200amp service last winter I upgraded from baseboard electric to Fujitsu minisplits 2 outdoor units 3 indoor on each, bathrooms, laundry room and utility room still on baseboard electric, and then last summer I bought the Tesla which I charge on a 30amp circuit, Been fine and this house is NOT well sealed.

    A newer home I think will be fine even with 2 EVs so long as you are not trying to charge both at high rates at the same time on a cold day while someone is showering..............

    My house still has some single pane windows and when I changed the service door to the garage there was ZERO insulation around the door jamb, wind just blew thru, the trim was all that slowed it down.

    If I get by on 200amps I think you will too.

    I do not even schedule charging of the car, it charges soon as I get home to make use of the already warm battery so it is charging while cooking dinner and doing dishes.
     
  8. SageBrush

    SageBrush 2018: Drain the Sewer

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    Are other homes in the 'hood also without NG heating and limited to a 100 Amp panel ?
    I ask because a well insulated and tight home is going to have electric loads way below standard code.

    Net zero is one thing, but does it approach the passivhaus building standard ?
    I'm guessing you aware of the these differences since you are installing an HRV, but hopefully you have an energy analysis that includes load calcs. Then you can figure in the EVs.
     
  9. canadarox12

    canadarox12 Member

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    I have received a quote for a Powerwall which would be roughly 14K installed. Even without the EVs our loads would require a higher service than the 100A which will require a similar cost as the material is the smallest portion of the cost.

    I would have to look into solar water heating. Could be an option depending on how much space the single slope roofline has after the solar array is designed.

    While it won’t be an issue for load, when the electrician pulls permit they have to consider the chargers as continuous loads.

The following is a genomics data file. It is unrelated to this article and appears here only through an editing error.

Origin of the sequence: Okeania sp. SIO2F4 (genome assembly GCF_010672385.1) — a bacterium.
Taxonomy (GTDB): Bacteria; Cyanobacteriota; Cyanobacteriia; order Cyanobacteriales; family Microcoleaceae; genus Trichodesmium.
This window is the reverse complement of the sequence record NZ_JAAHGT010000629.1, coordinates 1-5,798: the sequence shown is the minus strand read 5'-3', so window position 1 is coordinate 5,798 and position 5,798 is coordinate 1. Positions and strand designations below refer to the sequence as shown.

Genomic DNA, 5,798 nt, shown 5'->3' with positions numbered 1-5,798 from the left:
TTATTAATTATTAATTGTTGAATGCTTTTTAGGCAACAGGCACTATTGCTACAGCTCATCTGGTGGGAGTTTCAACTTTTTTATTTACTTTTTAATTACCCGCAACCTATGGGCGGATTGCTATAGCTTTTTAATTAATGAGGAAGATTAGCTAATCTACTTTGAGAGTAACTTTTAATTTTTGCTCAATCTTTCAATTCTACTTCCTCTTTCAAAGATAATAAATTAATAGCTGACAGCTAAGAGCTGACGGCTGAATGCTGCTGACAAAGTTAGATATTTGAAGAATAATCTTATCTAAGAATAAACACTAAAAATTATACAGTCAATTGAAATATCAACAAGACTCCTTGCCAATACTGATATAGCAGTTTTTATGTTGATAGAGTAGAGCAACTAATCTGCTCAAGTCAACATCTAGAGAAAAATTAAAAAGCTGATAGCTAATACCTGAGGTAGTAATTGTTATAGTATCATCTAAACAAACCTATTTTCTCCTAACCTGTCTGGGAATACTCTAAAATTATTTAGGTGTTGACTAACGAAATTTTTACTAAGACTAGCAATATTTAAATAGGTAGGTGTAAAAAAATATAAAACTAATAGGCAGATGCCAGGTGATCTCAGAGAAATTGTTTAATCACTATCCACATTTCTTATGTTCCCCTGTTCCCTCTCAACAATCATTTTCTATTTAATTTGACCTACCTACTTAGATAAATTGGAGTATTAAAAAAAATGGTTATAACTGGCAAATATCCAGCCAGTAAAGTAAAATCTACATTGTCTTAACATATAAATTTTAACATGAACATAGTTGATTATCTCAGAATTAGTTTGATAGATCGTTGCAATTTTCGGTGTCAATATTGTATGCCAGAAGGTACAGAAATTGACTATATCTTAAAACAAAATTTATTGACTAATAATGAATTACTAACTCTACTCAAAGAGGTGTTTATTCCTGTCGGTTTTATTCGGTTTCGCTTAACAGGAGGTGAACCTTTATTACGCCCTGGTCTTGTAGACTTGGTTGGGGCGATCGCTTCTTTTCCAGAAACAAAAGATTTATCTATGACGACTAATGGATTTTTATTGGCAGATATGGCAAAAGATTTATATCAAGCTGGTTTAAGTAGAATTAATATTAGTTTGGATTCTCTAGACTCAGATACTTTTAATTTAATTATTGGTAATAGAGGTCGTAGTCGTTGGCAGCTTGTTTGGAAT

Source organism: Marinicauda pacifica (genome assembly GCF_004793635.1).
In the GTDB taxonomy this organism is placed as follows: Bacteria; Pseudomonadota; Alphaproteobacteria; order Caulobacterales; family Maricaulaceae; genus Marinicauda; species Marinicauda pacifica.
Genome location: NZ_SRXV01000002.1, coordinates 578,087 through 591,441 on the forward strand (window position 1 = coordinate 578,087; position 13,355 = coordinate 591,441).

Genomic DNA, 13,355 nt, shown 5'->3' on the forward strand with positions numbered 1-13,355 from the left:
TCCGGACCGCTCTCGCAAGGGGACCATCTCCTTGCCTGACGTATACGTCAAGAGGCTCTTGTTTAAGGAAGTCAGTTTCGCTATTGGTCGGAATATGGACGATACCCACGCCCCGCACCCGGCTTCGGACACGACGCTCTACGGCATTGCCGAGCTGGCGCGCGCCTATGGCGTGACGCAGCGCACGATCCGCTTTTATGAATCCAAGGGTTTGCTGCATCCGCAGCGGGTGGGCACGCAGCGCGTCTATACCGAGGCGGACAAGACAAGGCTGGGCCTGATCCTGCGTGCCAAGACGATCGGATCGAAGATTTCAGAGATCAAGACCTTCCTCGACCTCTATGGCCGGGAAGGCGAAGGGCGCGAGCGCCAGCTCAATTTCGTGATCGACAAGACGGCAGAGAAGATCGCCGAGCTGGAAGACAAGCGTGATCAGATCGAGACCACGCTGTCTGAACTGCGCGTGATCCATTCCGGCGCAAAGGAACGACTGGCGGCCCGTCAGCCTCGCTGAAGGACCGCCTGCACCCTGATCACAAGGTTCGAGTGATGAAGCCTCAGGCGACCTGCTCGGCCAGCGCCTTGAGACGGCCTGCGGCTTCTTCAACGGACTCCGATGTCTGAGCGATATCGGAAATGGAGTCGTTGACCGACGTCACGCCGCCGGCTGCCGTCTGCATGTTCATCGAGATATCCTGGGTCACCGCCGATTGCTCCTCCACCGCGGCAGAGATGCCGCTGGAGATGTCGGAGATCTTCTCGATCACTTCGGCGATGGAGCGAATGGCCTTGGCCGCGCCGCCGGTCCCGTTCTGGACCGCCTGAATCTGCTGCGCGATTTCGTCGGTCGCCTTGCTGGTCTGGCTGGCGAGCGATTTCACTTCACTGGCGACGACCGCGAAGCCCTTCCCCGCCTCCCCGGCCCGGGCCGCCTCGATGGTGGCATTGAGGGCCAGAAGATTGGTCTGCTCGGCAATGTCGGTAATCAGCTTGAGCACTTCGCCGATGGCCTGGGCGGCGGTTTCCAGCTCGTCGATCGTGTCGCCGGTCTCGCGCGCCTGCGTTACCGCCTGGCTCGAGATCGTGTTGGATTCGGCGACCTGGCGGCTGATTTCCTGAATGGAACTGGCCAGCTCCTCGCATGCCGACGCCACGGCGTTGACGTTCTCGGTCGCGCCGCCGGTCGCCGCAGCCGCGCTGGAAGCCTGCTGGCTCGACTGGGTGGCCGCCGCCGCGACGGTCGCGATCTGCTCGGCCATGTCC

10. SageBrush

    SageBrush 2018: Drain the Sewer

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    Meaning they presume people are too stupid to stagger their loads.
     
    • Disagree x 1
  11. canadarox12

    canadarox12 Member

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    Nearly all homes have a NG connection for space and water heating. Many neighbourhoods are on a 100A with some now reaching 200A.

    Yes the building will be approaching passivhaus standards. We are striving for under 0.5 ACH at 50 pascals.

    Once we finalize our first version of drawings we will have an energy model done on them to determine the needs and effective r-values.
     
  12. canadarox12

    canadarox12 Member

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    This is required in the Canadian electrical code. They are aware people will stagger it but they won’t want any skin in the game either.
     
  13. Rocky_H

    Rocky_H Active Member

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    Wow. No, that has nothing to do with that. You're mixing up concurrent load with continuous load. Concurrent is talking about being used at the same time as something else, and there is a provision in a load calculation to choose one or the other if two loads are not going to be running at the same time, instead of having to add them both.

    But the continuous load comment has to do with how NEC rates the current draw versus the rating of the circuit. It is because of how the wire size is set for an amount of heating for shorter periods of use, not continuous. For short term loads, the circuit can draw up to 100% of the rating. So a 30A dryer circuit can actually have a dryer pulling 30A, because the heating element cycles on and off. Same with an oven pulling 50A from a 50A circuit. But car charging circuits don't cut in and out in 5 minute intervals like that. They stay on for hours at a time, and if it were pulling 100% of the circuit rating, the wires are not sized to handle that long term amount of heating. So the continuous use provision in NEC means that for whatever constant current you will be pulling, you need to allocate 125% of that as the circuit rating in your breaker and wiring. So the comment was just mentioning that the circuit will be provisioned in the permit and load calculation for a higher amount than whatever current will be flowing to the car.
     
    • Informative x 1
  14. SageBrush

    SageBrush 2018: Drain the Sewer

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    Oh ... good.
    Thanks for the correction
     
  15. ai4px

    ai4px Wes

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    Just for you solar people wanting a power wall.... SolarEdge makes a StorEdge 7.6kw Solar 220V inverter that works with the LG Chem battery... it is 10kwh and cheaper than power wall. Just food for thought.... I think you can simply parallel more of them.
     
    • Helpful x 1